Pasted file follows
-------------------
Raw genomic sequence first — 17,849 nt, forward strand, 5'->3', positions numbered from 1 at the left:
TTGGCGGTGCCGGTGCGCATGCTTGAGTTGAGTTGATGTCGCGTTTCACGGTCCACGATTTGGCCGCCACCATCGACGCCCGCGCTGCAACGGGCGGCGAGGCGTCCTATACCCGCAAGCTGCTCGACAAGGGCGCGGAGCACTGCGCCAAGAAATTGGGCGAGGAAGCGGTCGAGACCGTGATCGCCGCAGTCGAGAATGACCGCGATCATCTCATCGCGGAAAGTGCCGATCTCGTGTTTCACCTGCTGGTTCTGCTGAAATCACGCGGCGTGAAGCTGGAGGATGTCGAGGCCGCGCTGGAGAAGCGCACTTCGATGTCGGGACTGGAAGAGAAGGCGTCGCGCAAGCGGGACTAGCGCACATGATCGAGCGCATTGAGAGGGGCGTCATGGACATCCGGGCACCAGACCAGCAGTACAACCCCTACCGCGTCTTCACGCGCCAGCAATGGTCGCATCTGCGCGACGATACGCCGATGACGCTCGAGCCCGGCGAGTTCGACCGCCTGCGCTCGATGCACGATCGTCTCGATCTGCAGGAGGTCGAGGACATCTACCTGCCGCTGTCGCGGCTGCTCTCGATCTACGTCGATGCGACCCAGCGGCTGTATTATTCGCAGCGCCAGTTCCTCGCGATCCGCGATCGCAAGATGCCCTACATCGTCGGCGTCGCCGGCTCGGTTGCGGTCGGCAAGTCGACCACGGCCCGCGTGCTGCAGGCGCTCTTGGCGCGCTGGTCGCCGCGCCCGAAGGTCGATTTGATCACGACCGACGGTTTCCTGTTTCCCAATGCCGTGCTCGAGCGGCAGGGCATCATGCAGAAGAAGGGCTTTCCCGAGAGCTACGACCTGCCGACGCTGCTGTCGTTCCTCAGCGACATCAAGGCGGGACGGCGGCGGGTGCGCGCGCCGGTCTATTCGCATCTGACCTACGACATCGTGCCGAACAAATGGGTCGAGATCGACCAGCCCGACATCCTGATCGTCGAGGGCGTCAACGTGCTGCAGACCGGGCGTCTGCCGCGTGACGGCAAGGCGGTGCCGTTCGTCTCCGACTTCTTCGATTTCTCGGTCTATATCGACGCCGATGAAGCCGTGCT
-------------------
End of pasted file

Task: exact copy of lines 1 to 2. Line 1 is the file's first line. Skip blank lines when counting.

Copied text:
Raw genomic sequence first — 17,849 nt, forward strand, 5'->3', positions numbered from 1 at the left:
TTGGCGGTGCCGGTGCGCATGCTTGAGTTGAGTTGATGTCGCGTTTCACGGTCCACGATTTGGCCGCCACCATCGACGCCCGCGCTGCAACGGGCGGCGAGGCGTCCTATACCCGCAAGCTGCTCGACAAGGGCGCGGAGCACTGCGCCAAGAAATTGGGCGAGGAAGCGGTCGAGACCGTGATCGCCGCAGTCGAGAATGACCGCGATCATCTCATCGCGGAAAGTGCCGATCTCGTGTTTCACCTGCTGGTTCTGCTGAAATCACGCGGCGTGAAGCTGGAGGATGTCGAGGCCGCGCTGGAGAAGCGCACTTCGATGTCGGGACTGGAAGAGAAGGCGTCGCGCAAGCGGGACTAGCGCACATGATCGAGCGCATTGAGAGGGGCGTCATGGACATCCGGGCACCAGACCAGCAGTACAACCCCTACCGCGTCTTCACGCGCCAGCAATGGTCGCATCTGCGCGACGATACGCCGATGACGCTCGAGCCCGGCGAGTTCGACCGCCTGCGCTCGATGCACGATCGTCTCGATCTGCAGGAGGTCGAGGACATCTACCTGCCGCTGTCGCGGCTGCTCTCGATCTACGTCGATGCGACCCAGCGGCTGTATTATTCGCAGCGCCAGTTCCTCGCGATCCGCGATCGCAAGATGCCCTACATCGTCGGCGTCGCCGGCTCGGTTGCGGTCGGCAAGTCGACCACGGCCCGCGTGCTGCAGGCGCTCTTGGCGCGCTGGTCGCCGCGCCCGAAGGTCGATTTGATCACGACCGACGGTTTCCTGTTTCCCAATGCCGTGCTCGAGCGGCAGGGCATCATGCAGAAGAAGGGCTTTCCCGAGAGCTACGACCTGCCGACGCTGCTGTCGTTCCTCAGCGACATCAAGGCGGGACGGCGGCGGGTGCGCGCGCCGGTCTATTCGCATCTGACCTACGACATCGTGCCGAACAAATGGGTCGAGATCGACCAGCCCGACATCCTGATCGTCGAGGGCGTCAACGTGCTGCAGACCGGGCGTCTGCCGCGTGACGGCAAGGCGGTGCCGTTCGTCTCCGACTTCTTCGATTTCTCGGTCTATATCGACGCCGATGAAGCCGTGCT